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saying that the case simply had not been made. that there was not enough evidence they wanted to wait to hear from those u.n. inspectors that have left today to hear about what the evidence was and they wanted to hear from cameron, what would happen after a military strike? how would this change the situation on the ground? and because they felt they did not get those answers, they decided not to have military action. they voted against david cameron. it was a humiliating defeat, but a resounding vote from the house of commons. no doubt that britain does not wabt to take part in any military action. >> how politically damaged is david cameron as the prime minister? could he face a political setback in terms of losing control of his government? >> it's a tremendous setback and he has to reassert control
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within his own party. an estimated 30 members of his own party voted against hill on this, so, first, he needs to try to figure out what's happening within his own party members. it was a devastating blow, but probably not one that will shake the coalition. there was one call for him to resign in the midst of this very emotional vote. however, doesn't seem to be the case that it's shaken the coalition that badly, but he does have a lot of rebuilding to do. also in his relationship with president obama. >> atika, we're going to be standing by. we're awaiting the president of the united states. he's about to come into rose garden to make a statement on syria. on what u.s. options may be in syria. i'm very curious to see if he offers some sort of last ditch, 11th hour opportunity for the syrian president to do or say something that could avert a u.s. military strike which certainly does appear to be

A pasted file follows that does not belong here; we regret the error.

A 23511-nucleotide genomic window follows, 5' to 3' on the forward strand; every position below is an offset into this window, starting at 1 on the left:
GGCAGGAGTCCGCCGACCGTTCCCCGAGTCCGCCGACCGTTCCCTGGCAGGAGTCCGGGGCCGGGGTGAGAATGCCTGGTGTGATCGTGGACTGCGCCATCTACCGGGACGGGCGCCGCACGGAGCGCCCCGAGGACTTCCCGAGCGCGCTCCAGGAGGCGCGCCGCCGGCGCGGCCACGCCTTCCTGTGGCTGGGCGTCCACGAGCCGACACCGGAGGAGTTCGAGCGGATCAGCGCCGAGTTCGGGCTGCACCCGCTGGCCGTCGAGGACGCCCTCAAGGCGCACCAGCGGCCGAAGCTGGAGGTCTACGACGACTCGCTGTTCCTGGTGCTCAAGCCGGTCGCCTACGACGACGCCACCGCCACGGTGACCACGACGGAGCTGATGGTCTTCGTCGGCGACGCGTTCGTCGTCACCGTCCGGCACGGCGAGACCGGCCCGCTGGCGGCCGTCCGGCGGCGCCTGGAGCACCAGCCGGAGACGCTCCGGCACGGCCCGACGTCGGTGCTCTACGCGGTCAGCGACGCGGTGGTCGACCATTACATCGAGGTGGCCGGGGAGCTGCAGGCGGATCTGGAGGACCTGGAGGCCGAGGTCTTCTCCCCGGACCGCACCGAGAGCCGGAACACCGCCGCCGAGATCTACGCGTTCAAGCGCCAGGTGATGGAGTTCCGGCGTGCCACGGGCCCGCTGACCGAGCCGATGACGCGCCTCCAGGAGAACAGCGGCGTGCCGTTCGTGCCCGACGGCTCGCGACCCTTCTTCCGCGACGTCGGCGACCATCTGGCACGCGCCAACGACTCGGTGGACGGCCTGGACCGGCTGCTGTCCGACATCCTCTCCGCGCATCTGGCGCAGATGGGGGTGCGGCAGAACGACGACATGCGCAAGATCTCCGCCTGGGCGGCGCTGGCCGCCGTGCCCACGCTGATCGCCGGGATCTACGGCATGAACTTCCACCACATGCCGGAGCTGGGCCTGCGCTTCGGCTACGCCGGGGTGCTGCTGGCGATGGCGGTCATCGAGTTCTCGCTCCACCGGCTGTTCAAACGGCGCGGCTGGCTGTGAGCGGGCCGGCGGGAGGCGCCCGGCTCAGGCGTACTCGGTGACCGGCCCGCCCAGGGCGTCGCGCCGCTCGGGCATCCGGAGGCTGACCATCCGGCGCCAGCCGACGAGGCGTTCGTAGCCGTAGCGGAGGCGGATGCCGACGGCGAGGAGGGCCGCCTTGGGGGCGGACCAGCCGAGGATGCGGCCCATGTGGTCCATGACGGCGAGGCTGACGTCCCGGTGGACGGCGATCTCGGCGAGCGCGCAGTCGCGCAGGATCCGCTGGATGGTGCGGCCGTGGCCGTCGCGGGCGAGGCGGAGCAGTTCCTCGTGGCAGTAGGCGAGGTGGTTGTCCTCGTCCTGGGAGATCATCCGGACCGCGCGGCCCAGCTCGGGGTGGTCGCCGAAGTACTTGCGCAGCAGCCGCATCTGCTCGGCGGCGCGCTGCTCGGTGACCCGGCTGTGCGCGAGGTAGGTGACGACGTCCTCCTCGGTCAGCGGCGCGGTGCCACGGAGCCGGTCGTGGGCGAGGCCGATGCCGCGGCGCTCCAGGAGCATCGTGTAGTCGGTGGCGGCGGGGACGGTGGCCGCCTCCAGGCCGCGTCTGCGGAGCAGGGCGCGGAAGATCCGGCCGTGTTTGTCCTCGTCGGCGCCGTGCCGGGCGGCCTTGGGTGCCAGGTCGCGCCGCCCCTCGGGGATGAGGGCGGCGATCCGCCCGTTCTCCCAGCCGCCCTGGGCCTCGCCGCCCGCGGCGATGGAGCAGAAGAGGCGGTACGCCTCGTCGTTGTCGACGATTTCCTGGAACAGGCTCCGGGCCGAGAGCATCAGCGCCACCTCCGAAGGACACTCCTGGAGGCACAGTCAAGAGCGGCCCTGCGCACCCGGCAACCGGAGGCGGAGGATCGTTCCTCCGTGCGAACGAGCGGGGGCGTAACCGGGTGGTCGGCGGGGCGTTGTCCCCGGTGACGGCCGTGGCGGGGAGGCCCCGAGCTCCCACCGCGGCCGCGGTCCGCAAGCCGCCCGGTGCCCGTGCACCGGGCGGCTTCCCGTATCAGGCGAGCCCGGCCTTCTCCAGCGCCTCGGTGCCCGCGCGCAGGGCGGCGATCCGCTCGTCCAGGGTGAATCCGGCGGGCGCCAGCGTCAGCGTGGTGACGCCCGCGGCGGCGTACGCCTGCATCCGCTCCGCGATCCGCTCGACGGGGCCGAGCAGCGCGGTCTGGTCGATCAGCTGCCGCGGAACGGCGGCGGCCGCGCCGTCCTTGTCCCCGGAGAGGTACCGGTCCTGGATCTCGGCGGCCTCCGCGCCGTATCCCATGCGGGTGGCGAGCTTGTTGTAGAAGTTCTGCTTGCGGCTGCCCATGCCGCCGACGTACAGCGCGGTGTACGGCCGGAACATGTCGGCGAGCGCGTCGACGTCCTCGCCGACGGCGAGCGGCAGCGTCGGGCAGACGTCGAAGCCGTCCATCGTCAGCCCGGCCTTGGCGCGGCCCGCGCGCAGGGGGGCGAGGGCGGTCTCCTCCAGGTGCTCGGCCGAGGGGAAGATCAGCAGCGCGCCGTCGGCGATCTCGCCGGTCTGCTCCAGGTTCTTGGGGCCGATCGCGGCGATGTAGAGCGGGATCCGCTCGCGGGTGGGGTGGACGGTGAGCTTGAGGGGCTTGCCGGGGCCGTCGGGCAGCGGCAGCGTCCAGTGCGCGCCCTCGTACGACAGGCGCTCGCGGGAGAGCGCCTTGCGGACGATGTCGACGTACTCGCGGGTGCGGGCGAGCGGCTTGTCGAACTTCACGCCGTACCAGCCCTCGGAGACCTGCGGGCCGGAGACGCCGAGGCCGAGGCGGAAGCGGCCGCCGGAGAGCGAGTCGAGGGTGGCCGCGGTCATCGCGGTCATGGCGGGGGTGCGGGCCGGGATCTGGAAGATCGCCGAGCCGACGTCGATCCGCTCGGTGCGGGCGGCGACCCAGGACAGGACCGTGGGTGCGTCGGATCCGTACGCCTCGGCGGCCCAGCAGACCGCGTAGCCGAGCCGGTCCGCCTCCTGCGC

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imminent. nick is at the united nations watching this go down. they were pretty defiant at the u.n. today. the press secretary, the spokesman for ban ki-moon, he's making it clear that unless there's a united nations mandate, unless there's a united nations security counsel authorizing the use of force, potentially, as far as the u.n. is concerned, ban ki-moon is concerned, the u.s. could be violating international law. but go ahead and explain how they justify that. >> when asked the question whether the secretary general thought whether it would be legal in some way, he didn't get a clear response to that. simply said look, the secretary underscores the importance of the u.n. charter. you can interpret that as you wish, but just hints toward a u.n. resolution. you need to get something from